Sydney Australia harbor bridge

The Opera House and Harbor Bridge were next and just as amazing as people say they are. A lot of hype surrounds both structures but seeing them as I came upon the harbor was breathtaking. It’s as though I walked into a piece of history. It’s a hard feeling to describe but if I had to choose a word it would be simply “wow.” See look. Wow right?

Sydney Australia harbor bridge

All of Sydney was wow. It reminded me of a Europeanized American city- a cross between San Francisco, Seattle, Boston, London, and Amsterdam. Everyone who visits Australia sets foot in Sydney so I don’t have to push you to head there. So I will simply push you to Australia by telling you the currency is weaker than it used to be so now is a good time to visit Australia and see Sydney.

  1. One day I want to climb the Sydney Harbour Bridge. The view must be amazing from there!

    @Tamara, I’ve heard that Leichhardt, often called Little Italy, has good restaurants. Apparently you can walk or take bus 301, 302, or 306 from circular quay.

  2. Wonderwilm

    In one way I would love to go to Aus, it looks really different from most other places with a unique feel. I just cant stomach the thought of the flight (20 hrs+). would have to seriously break it up both ways.

    Anyway good post – great photos. makes you think.

  3. Good summary of my home town. Even though i’ve been here for 16 years I am still impressed with the superb vista which is the harbour, the bridge and the opera house. For visitors, do get to the beaches (not necessarily the traditional Bondi) and especially visit the majestic Blue Mountains.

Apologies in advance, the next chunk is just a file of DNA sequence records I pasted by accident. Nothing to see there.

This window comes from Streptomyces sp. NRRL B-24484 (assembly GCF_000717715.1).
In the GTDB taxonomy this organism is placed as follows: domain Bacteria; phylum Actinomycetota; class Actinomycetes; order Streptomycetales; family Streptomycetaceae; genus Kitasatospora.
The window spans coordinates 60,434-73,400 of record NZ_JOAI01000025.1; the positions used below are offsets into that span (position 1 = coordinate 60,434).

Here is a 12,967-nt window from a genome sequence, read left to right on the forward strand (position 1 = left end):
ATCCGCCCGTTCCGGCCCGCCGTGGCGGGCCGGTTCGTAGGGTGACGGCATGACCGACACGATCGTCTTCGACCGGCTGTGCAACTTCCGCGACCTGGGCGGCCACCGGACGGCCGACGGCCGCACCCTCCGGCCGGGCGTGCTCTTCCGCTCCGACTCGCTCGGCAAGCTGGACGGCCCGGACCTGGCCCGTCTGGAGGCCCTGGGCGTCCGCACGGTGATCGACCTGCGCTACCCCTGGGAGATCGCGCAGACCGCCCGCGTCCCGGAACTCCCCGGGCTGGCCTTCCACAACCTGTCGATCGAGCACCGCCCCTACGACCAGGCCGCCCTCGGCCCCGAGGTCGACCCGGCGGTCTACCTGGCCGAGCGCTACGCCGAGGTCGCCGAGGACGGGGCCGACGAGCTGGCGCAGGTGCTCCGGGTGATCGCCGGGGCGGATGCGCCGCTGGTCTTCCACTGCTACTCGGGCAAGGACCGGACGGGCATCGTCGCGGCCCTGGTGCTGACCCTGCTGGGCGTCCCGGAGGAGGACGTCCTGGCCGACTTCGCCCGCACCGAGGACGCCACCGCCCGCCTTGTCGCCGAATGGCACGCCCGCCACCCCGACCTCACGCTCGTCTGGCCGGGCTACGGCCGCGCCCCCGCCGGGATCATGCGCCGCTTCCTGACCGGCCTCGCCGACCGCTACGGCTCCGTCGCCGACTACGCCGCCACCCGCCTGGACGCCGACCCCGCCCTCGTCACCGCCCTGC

4. Kim

    Flights are cheap at the moment so now would be a great time to book. As local I can tell you that the best times to visit Sydney are either mid September to mid December which covers most of Spring and the beginning of Summer or alternatively March to mid May which covers most of Autumn (Fall).

    There are LOADS of restaurants / cafes in Sydney!!!!
    Three of my favourite restaurants are:
    * ‘Yellow Bistro & Food Store’ – 57 Macleay St, Potts Point
    * ‘The Nepalese Kitchen’ – 481 Crown Street, Surry Hills
    * ‘Thai Patong’ In Newtown – 294 King Street, Newtown

    Now……. who’s been to Paris?? Tell me EVERYTHING! :)

  5. Polly

    I loved Sydney. I did not climb up the Harbor Bridge, but it is an impressive site. Attended a performance of “The Magic Flute” at the Sydney Opera House. It was an excellent production.

    We took a harbor cruise where there is a stop at the Tangara Zoo. It’s a nice zoo, and it’s up on a hill so you get a wonderful view of the Sydney skyline. It was the only place I got to see koala bears. They’re hard to see in the wild in that part of Australia.

    I didn’t get to spend as much time there as I would have liked to. It’s definitely on my list of places I want to return to.